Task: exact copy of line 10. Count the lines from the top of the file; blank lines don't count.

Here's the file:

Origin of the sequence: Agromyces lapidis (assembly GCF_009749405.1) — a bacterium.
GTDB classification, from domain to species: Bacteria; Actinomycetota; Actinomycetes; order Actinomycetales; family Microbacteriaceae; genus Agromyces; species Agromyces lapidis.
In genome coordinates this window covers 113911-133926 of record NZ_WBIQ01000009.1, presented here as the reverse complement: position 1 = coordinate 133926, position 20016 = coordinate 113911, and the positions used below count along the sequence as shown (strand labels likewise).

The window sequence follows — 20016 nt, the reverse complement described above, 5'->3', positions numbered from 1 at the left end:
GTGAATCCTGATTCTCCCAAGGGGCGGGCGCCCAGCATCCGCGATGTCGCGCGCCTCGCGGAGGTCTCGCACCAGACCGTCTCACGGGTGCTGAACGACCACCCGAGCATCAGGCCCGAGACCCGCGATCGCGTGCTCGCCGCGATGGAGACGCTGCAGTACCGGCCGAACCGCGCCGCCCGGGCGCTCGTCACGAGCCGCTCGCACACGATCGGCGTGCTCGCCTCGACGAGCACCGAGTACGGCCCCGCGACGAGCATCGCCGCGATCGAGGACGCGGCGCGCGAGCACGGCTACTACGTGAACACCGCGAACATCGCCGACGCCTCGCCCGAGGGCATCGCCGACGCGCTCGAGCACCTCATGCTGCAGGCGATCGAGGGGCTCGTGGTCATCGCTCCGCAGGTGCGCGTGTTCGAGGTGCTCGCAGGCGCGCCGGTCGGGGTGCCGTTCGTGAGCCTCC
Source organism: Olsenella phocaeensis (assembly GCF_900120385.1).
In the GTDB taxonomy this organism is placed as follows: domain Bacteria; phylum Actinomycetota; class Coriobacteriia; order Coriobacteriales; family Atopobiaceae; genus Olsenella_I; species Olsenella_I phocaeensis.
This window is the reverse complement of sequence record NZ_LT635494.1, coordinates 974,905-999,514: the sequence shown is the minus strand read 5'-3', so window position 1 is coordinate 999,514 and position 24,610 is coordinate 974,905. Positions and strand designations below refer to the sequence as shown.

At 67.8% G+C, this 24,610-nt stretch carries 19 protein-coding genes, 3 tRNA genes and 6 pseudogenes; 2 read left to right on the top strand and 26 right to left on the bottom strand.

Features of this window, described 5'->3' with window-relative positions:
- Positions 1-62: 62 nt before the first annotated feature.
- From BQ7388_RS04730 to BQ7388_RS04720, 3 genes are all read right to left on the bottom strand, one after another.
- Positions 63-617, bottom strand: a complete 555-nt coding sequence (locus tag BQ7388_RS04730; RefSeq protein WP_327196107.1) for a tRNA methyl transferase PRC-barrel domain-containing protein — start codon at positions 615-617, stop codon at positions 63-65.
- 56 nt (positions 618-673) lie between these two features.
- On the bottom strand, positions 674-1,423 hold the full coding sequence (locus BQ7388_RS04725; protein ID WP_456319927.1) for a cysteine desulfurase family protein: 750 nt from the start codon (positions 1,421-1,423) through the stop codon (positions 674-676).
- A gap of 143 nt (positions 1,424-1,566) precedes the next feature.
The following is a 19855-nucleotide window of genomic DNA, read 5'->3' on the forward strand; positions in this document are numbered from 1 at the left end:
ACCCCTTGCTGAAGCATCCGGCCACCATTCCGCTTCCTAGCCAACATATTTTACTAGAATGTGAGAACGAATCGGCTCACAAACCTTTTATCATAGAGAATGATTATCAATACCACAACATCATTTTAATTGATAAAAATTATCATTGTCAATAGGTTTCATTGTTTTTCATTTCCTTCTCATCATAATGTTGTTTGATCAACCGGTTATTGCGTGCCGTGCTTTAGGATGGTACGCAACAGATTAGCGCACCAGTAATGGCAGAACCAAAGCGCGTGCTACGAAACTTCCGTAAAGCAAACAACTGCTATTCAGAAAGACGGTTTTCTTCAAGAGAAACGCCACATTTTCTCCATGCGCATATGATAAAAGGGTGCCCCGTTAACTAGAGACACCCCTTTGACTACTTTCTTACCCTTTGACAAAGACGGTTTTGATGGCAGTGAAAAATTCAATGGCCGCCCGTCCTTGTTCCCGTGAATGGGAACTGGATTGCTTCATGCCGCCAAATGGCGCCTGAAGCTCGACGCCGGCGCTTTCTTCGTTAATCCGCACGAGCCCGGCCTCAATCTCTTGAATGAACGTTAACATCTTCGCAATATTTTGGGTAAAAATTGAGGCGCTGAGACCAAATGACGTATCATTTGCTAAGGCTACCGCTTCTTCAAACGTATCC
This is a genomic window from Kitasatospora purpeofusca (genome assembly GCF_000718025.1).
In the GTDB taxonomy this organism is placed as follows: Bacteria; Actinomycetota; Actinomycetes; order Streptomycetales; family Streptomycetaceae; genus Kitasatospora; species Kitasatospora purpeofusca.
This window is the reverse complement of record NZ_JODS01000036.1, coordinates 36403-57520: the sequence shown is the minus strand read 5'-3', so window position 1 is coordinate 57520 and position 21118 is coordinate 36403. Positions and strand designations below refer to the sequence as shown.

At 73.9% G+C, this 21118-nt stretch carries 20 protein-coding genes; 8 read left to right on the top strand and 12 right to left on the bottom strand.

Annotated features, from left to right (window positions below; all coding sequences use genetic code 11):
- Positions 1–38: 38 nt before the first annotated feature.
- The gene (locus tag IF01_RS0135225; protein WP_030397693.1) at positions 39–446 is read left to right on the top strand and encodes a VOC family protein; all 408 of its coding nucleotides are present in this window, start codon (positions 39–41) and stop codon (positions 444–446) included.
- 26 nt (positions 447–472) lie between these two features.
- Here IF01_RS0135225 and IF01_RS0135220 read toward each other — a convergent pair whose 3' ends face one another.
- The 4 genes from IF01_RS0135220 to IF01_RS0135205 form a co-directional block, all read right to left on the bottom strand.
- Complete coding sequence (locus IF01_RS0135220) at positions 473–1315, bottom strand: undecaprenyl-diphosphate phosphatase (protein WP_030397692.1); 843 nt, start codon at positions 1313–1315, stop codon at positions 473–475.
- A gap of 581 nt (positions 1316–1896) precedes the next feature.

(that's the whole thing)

Features of this window, described 5'->3' with window-relative positions: